Ibuprofen Stevens-Johnson Syndrome Side Effects Left Brazilian Woman Comatose for 17 Days

Report highlights long-term vision injuries caused by ibuprofen-induced Stevens-Johnson Syndrome side effects.

According to a news report from The Daily Mail, a Brazilian woman was put into an induced coma for more than two weeks after suffering Stevens-Johnson Syndrome due to the side effects of Ibuprofen.

While the incident occurred in 2011, the report indicates Jaqueline Gmack, of Papanduva, still suffers from about 60% vision loss as of this month, despite numerous surgeries, and she is still undergoing tests to determine if her full vision will ever be restored.

Stevens-Johnson Syndrome causes the skin to burn from the inside out, producing blisters, severe rash and the skin may separate from the body. When the skin lesions affect more than 30% of the body, the condition is typically referred to as toxic epidermal necrolysis (TEN), commonly requiring treatment in a hospital Intensive Care Unit (ICU) or Burn Unit.

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Ibuprofen products, such as Advil, Motrin and generics, have been linked to SJS in the past. However, Gmack had previously taken the drug without any reactions, suggesting that the side effects can emerge even if users had safe interactions with ibuprofen in the past.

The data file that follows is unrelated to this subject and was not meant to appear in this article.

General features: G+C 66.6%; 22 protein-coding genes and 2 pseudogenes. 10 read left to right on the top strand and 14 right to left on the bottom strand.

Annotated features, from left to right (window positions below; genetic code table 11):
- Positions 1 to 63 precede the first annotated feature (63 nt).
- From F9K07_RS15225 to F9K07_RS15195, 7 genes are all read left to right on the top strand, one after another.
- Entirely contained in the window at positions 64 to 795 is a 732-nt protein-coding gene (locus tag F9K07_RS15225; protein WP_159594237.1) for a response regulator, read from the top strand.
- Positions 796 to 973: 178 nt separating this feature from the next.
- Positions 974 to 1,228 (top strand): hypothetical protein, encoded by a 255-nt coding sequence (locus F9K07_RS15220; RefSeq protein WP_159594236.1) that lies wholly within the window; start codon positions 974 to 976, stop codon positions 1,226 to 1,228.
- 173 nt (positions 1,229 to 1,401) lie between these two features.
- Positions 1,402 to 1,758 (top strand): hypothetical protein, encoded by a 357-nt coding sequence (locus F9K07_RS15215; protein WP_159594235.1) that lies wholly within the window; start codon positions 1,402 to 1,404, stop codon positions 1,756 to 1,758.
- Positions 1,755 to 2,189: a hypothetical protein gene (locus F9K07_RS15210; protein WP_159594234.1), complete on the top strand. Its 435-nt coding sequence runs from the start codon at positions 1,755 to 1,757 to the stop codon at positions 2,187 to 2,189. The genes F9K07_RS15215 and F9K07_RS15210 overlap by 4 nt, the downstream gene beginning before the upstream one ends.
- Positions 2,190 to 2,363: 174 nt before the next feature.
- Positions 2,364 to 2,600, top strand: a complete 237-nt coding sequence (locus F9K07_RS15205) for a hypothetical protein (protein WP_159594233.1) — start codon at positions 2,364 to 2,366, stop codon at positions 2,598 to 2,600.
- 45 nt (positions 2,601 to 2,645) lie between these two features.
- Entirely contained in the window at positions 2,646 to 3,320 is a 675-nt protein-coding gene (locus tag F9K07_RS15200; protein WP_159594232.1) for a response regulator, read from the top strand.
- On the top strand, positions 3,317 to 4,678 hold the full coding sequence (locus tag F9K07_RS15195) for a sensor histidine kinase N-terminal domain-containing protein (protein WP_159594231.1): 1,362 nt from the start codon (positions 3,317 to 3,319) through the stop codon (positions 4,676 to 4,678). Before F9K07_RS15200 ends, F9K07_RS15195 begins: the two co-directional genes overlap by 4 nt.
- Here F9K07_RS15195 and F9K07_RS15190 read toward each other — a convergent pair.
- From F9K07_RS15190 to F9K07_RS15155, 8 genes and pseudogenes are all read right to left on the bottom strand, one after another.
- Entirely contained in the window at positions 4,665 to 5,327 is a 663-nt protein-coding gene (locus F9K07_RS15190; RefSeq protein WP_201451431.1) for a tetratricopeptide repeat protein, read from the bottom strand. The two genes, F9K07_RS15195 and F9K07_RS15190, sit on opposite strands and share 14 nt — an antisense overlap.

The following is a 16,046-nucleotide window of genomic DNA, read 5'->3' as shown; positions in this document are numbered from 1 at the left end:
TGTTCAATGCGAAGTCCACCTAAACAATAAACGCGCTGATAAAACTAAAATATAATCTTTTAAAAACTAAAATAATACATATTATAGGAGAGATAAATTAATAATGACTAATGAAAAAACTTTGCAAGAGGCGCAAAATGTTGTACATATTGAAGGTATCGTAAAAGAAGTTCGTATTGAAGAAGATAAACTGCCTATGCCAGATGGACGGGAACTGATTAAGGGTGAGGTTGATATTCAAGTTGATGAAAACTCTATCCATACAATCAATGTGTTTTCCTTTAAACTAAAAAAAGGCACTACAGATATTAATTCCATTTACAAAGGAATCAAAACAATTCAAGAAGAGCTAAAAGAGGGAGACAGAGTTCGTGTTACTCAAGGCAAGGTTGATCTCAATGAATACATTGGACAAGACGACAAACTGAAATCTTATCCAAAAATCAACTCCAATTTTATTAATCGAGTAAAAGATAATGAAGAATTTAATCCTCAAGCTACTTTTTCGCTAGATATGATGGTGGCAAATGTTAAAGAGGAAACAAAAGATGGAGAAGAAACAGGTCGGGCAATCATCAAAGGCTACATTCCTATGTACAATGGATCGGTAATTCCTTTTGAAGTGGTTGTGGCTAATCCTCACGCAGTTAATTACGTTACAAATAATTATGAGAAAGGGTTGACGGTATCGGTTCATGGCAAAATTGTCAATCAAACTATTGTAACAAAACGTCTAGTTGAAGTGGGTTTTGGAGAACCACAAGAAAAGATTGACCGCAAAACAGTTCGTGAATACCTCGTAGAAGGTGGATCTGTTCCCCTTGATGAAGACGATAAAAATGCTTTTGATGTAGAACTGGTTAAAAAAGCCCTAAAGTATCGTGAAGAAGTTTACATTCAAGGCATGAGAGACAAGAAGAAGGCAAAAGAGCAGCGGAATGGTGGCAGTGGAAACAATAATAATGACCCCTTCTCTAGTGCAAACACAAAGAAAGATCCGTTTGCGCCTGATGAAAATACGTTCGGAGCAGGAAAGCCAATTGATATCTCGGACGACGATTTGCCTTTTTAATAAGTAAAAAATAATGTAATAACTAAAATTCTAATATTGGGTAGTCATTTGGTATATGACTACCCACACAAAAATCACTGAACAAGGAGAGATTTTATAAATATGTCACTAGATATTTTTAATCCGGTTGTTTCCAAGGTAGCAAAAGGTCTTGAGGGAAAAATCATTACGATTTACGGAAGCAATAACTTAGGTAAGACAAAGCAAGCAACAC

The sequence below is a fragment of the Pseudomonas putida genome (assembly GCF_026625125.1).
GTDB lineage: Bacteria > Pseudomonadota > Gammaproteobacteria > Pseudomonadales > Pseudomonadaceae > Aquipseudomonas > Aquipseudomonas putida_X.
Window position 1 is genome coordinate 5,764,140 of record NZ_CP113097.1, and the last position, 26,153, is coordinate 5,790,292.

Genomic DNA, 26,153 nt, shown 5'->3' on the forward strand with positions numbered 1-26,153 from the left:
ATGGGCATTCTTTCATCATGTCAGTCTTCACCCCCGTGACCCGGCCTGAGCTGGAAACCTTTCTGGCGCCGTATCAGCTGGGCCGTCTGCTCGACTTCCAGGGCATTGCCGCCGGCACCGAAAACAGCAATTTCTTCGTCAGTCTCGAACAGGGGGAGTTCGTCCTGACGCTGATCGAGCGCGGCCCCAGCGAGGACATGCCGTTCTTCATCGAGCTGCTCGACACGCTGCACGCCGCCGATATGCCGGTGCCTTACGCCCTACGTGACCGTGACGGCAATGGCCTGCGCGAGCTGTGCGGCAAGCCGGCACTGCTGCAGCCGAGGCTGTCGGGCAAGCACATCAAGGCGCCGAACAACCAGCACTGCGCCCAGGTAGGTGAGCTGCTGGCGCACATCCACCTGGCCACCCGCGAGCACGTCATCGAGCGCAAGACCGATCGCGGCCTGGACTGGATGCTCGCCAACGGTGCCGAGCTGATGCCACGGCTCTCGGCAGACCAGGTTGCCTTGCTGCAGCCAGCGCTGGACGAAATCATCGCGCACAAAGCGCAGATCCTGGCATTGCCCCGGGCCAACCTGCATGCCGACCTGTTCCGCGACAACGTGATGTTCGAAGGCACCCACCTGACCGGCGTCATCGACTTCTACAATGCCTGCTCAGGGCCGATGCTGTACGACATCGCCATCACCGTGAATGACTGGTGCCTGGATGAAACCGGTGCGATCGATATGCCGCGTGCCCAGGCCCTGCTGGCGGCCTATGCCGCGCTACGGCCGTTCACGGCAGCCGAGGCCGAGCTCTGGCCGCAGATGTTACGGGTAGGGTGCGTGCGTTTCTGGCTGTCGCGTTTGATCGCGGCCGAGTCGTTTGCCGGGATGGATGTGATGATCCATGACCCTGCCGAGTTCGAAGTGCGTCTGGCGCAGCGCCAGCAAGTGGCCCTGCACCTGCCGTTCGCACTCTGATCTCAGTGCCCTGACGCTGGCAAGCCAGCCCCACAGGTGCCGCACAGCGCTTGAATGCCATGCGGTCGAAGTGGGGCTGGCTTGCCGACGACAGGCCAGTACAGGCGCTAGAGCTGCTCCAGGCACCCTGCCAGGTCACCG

Gmack developed the condition within 48 hours after taking the pain reliever, which started as a mild eye itch and blood blisters in her mouth. The condition worsened after she was hospitalized, resulting in blisters across her face which affected her vision. As a result of the side effects, she was placed into an induced coma for 17 days while doctors worked to save her life.

Gmack underwent 24 surgeries to help restore her vision, including cornea transplant, stem cell transplant and amniotic membrane transplant, according to the report. Even years later, she must still undergo check-ups every two weeks to monitor her vision and eye health.

Prior studies have suggested several types of anticonvulsants, antibiotics and non-steroidal anti-inflammatory drugs (NSAIDS) may cause Stevens-Johnson syndrome risks. Specific antibiotics, like penicillin and sulfa drugs, are also linked to a high risk for Stevens-Johnson syndrome. However, the condition can also result from a wide variety of other medications, including some that may not current contain label warnings about the risk.


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